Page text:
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Different Types of Blend Modes
With the blend modes in Photoshop C6, you can “combine” layers in new and interesting ways. I use the term “combine” here loosely, because you’re not really merging or performing any type of destructive editing processes on the individual layers. You can always get your original layers back by changing the blend mode back to normal.
You can access blend modes several different ways in Photoshop, but the easiest method is to use the drop-down list found in the Layers panel. Referring to the diagram shown to the right, if you want to blend Layer 1 with Layer 2, you would select Layer 1 and then choose the blend mode you want to use.
There are a lot of calculations that go on behind the scenes when determining the result of a blend mode application. For instance, after looking at the color information in each channel, the Multiply blend mode multiples the base color by the blend color to come up with the result color.
Rather than try to memorize the technical definition of each blend mode, I recommend experimenting instead. Try each of the different blend modes on any pair of layers and see what type of result you get. Even those who are experts at manipulating blend modes often resort to this type of experimentation in order to get the exact look they want to achieve.
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Some Basic Examples
The above image gives an idea of some of the types of results you can get with blend modes. Each image is composed of two layers – the bottom layer is a blue mosaic and the top layer is pink silk. The Normal example shows how the image would look if no blend mode was applied. In the other examples, various blend modes were applied to the pink silk layer.
If you like experimenting to find new types of designs to use as backgrounds and patterns, this is a fun and easy exercise to try. Just pick two background patterns from your existing collection of images, and add them as layers to a new Photoshop document. Play around and apply different blend modes to see what types of new designs you can create.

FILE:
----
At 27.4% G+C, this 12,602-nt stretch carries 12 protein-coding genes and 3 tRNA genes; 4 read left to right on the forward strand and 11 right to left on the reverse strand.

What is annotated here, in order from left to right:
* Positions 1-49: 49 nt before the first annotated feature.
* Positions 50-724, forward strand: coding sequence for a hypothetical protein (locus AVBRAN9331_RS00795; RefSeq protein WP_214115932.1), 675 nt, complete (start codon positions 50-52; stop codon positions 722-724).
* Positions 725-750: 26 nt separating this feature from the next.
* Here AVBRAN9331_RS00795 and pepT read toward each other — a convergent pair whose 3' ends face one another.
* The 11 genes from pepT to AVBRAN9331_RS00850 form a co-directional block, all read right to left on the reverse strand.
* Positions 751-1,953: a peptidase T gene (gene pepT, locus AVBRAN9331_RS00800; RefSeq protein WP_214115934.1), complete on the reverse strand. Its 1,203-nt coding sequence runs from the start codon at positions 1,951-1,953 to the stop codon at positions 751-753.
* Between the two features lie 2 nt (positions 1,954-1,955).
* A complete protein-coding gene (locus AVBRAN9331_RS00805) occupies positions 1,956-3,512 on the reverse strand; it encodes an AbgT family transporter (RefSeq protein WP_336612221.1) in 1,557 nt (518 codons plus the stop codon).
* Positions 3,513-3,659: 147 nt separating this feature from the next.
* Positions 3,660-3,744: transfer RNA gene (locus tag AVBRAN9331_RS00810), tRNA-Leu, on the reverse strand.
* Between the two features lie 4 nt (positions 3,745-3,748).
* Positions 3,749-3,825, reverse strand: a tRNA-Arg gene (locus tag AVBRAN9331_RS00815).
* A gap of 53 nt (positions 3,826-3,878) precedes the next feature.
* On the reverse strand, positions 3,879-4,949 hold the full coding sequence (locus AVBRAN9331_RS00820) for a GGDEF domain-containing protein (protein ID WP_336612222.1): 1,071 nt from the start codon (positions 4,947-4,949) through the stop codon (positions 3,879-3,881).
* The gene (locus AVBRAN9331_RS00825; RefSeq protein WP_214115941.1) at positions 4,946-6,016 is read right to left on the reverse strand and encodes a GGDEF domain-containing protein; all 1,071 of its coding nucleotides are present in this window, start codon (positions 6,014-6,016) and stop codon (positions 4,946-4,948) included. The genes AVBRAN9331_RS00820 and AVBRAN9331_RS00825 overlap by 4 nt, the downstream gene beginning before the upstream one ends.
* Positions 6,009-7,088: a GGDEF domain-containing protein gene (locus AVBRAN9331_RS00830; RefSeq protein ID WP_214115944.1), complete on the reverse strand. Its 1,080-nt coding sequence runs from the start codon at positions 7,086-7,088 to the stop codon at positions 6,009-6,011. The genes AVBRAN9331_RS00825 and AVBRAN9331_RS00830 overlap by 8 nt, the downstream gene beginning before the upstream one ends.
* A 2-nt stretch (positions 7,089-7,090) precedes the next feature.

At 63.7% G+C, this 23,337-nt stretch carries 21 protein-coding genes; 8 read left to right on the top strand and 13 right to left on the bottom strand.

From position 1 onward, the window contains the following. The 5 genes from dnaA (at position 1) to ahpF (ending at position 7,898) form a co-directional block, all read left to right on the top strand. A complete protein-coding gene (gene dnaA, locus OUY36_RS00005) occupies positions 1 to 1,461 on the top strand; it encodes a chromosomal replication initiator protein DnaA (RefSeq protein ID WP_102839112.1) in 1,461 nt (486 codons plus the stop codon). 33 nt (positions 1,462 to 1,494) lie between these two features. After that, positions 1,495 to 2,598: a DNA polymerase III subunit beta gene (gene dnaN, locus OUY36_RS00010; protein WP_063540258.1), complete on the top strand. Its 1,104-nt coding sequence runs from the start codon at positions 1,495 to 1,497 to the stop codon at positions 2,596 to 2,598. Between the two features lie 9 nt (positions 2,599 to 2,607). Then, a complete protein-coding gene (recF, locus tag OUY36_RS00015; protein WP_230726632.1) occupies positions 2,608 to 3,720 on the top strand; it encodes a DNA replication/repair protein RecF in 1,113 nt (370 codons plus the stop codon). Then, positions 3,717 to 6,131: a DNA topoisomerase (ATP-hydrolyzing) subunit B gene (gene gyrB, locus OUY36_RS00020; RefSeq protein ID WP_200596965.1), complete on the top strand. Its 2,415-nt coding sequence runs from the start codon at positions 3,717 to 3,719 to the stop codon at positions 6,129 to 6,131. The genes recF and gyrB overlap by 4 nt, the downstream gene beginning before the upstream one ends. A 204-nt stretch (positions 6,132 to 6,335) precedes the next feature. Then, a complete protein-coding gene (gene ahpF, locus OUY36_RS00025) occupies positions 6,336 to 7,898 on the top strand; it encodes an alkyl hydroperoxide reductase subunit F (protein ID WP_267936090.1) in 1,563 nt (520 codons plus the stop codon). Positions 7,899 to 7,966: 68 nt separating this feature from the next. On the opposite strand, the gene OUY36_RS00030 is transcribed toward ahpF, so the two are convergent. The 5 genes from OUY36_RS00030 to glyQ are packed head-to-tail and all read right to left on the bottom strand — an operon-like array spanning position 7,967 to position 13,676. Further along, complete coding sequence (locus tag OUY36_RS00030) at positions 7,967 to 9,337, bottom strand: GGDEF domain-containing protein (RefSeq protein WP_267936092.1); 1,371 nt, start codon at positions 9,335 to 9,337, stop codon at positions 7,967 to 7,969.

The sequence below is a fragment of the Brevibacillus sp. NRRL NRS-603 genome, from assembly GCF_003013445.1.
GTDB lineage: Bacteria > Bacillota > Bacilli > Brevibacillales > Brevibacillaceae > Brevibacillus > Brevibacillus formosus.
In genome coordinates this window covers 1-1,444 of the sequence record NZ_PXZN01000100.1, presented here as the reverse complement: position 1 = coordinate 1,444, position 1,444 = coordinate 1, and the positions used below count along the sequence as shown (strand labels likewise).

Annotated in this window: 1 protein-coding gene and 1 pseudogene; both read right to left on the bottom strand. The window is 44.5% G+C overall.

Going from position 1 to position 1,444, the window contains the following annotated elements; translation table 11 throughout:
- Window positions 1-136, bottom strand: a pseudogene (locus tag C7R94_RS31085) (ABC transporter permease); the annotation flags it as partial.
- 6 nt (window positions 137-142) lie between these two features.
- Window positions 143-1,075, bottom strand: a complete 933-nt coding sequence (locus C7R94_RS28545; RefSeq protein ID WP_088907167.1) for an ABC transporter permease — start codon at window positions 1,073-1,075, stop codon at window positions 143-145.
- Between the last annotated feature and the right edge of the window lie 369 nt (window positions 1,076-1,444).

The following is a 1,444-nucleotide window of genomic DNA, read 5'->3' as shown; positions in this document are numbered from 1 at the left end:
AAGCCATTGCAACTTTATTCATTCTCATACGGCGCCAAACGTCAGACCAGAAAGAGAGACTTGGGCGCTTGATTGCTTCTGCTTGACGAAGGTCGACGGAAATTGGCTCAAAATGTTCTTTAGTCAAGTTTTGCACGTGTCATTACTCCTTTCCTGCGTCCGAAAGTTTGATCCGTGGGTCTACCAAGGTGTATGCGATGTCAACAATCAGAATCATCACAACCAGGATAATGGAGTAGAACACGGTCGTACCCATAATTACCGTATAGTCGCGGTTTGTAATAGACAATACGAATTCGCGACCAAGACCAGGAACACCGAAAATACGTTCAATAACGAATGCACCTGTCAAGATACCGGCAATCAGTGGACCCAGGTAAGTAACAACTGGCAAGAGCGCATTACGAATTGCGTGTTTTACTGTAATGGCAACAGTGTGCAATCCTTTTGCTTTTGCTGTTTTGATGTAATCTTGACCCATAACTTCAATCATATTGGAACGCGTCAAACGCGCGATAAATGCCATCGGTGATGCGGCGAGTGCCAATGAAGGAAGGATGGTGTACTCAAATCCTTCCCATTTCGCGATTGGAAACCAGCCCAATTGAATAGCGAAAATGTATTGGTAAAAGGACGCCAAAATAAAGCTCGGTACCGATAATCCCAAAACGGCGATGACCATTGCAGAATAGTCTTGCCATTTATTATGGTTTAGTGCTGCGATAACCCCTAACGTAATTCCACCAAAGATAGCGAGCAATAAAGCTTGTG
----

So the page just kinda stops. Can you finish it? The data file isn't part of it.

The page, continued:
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Other Quick Experiments to Try
Looking for other ways to create new backgrounds and effects? Here are a few more fun experiments.
1. Blend an Image With a Solid Color Background – Create a new Photoshop document and add a fill layer with the color of your choice. You could also use a gradient or pattern fill instead of a solid color, if you like. Grab any photo or image, and add it as a second layer. Apply different blend modes to see some really neat effects.
2. Blend an Image With Itself – Open a photograph in Photoshop, and duplicate the background layer so that you have two copies of the image. Select the top layer and start testing blend modes. For some blends, you won’t notice any change or you may get some horrible-looking results. But, others may really make your photo pop.
3. Combine Blend Mode With Opacity Change – In addition to changing the blend mode of your top layer, adjust the opacity as well. Sometimes, just dropping the opacity from 100% to 90% can make a big difference in terms of visual appeal.
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A More Practical Example
Blend modes are used for a whole lot more than just creating special effects and new background designs. They are an instrumental tool for building composite images for all sorts of projects.
As an example, if we take the two images shown above and layer the ripped paper on top of the blue sky, we’re not going to see anything interesting. In fact, without making any other changes, the only thing we’ll see is the ripped paper because the top layer will completely hide anything underneath.
However, if we apply the Screen blend mode to the top layer, we get the neat composition shown in the image on the left below. Adjusting the opacity of the top layer to 75%, we get a slightly softer version, shown in the image to the right below.
Introduction to Blend Modes in Photoshop CS6
Are you new to Photoshop? Don't be intimidated by layers. They can be easy to use and quite helpful for a multitude of projects. Follow this series to get on board quickly.